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Issues w/RASCAL for Materials Licenses

I have tried to use RASCAL for materials licenses a few times in the past with little success. The first was during an exercise with a licensee. During that exercise we tried to run dose assessments, however we could not get results similar to the licensee's numbers. The second time was when reviewing a licensee's evaluation for why an EPlan would not be required, and we were not able to use RASCAL because of the site boundary. The challenges with RASCAL for materials licensee's: 1. The minimum release height in RASCAL does not allow for any ground releases, which was the scenario during the exercise. 2. The minimum distance that RASCAL can calculate to (accurately) is significantly different than the site boundary, which could be as close to the release as a few feet.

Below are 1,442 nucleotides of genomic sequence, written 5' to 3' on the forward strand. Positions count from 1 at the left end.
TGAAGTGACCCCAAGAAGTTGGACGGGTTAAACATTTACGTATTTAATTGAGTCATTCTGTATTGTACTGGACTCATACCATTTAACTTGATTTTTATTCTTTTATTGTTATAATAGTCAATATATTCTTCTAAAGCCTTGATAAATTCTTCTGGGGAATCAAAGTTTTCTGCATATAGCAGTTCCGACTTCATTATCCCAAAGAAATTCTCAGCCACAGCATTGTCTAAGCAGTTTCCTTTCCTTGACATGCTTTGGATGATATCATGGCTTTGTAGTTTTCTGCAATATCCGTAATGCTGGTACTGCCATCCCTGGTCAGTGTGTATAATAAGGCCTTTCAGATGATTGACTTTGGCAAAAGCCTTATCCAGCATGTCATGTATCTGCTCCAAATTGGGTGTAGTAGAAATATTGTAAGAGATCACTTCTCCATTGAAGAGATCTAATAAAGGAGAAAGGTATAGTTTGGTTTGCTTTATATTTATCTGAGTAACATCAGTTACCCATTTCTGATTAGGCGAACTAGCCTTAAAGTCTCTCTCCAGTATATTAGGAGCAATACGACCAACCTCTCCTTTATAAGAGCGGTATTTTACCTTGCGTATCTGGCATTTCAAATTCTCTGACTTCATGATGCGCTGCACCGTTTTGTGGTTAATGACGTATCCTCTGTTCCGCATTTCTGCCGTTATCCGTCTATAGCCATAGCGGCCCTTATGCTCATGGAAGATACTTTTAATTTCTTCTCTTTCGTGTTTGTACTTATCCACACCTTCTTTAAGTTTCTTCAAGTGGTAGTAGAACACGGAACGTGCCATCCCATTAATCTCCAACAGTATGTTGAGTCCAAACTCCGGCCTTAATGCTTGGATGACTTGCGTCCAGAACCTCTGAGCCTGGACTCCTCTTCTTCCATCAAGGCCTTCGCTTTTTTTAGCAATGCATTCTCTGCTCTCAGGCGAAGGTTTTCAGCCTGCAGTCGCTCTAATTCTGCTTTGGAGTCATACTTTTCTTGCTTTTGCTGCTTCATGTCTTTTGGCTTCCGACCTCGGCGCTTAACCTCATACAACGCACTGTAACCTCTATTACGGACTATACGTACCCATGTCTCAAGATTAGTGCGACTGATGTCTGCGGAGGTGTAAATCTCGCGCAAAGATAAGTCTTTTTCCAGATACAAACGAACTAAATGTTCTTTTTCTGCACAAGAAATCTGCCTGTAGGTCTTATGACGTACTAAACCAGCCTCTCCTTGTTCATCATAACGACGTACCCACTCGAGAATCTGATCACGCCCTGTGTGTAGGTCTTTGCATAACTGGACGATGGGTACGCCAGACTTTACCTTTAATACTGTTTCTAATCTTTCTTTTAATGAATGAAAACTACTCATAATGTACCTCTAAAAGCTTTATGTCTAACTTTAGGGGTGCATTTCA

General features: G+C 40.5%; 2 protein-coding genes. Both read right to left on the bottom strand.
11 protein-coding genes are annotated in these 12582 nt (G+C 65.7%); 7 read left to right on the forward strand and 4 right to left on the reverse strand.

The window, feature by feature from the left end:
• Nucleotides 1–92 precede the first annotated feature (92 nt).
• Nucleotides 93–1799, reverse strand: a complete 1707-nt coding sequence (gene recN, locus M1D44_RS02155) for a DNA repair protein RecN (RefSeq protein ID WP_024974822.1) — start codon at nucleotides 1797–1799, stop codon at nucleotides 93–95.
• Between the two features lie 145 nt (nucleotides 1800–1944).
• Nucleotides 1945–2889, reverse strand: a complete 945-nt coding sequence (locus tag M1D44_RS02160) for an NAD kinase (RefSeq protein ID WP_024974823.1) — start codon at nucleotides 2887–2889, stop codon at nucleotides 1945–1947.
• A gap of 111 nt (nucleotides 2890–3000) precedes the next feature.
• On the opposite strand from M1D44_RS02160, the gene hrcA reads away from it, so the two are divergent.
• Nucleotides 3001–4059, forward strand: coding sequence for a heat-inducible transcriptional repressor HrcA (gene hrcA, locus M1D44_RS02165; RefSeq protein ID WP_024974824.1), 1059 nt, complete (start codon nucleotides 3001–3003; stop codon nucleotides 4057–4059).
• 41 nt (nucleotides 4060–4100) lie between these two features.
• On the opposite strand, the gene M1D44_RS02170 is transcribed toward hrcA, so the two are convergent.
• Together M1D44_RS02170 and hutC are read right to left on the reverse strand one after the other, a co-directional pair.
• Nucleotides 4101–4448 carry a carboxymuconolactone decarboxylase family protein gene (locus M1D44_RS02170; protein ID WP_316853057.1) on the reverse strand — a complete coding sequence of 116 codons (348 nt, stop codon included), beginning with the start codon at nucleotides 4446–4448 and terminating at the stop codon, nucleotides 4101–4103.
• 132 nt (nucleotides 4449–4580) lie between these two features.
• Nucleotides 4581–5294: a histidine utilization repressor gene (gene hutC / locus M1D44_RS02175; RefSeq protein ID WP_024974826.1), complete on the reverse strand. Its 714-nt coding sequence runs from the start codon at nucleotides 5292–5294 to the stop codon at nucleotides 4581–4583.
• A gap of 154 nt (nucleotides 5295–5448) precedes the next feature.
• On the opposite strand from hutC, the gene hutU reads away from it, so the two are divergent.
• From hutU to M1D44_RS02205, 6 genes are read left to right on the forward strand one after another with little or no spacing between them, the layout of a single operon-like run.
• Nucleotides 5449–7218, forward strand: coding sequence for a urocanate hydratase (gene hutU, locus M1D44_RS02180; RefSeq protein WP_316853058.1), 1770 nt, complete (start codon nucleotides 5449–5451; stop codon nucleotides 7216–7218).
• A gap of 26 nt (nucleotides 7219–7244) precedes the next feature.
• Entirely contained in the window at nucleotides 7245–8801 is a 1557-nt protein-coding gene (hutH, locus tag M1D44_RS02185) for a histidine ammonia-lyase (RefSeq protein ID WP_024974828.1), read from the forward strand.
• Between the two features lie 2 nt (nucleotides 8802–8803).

This forum post referred to the 10m release height and the 10m calculation distance limitations within RASCAL. While RASCAL can be used to support material accident scenarios, its primary focus is to support protective action decision-making for larger nuclear power plant incidents. The settings of a minimum release height and a minimum calculation distance are designed to keep the RASCAL models from exceeding their limitations and to assure that RASCAL provides reasonable estimates of dispersion. •The 10-meter minimum release height in RASCAL was set because it’s a reasonable “mean” height, considering the size of the reactor and wake effects (e.g. re-circulating plume mixing the material in the downwind cavity of the reactor building). The results start to become insensitive to release height at sufficiently far downwind distances (miles), where RASCAL is intended to be used. Allowing lower release heights would add great uncertainty to the results close to the release points. •Similarly, there are many complicating factors that overwhelm dispersion at close-in calculation distances. Dispersion models, such as RASCAL, were never designed to provide reasonable estimates at these distances. Most of the model theory (developed from field studies) in Gaussian models (like RASCAL) was developed at 100’s of meters downwind from the release. And though the models can mathematically produce an answer at shorter distances, the theory has not been validated in the very “near-field” region. In general, materials accidents are dealing with far less activity being released to the atmosphere than possible severe accidents from nuclear power plants. Other models, such as ARCON96 and Department of Energy's HotSpot, may provide additional modeling capabilities for close-in releases and shorter release heights. •ARCON96 has been developed in NRC licensing space and provides "design" concentrations that might be seen near reactors for control room habitability analysis. The theory in ARCON96 attempts to better address the near-field effects; however, it differs from RASCAL in that it addresses worst-case design concentrations that might be seen in a control room. This results in a higher level of modeling confidence but uses multiple realizations to do so, making it difficult to model a single realization for a given incident. •Hotspot provides a fast and usually conservative means for estimation of the radiation effects associated with atmospheric release of radioactive materials. The HotSpot atmospheric dispersion models are designed for near-surface releases, short-range (less than 10 km) dispersion, and short-term (less than 24 hours) release durations in unobstructed terrain and simple meteorological conditions. While Hotspot is able to address closer distances and shorter release heights by including initial plume dimensions (initial sigma y and sigma z), it is generally expected that it would be difficult for a user to obtain this information during an incident. As the intended purpose of each of these codes is different, and therefore the modeling assumptions within are different, it is expected that resulting outputs may be orders of magnitude different for largely similar release conditions. You will need to find the appropriate model for your situation.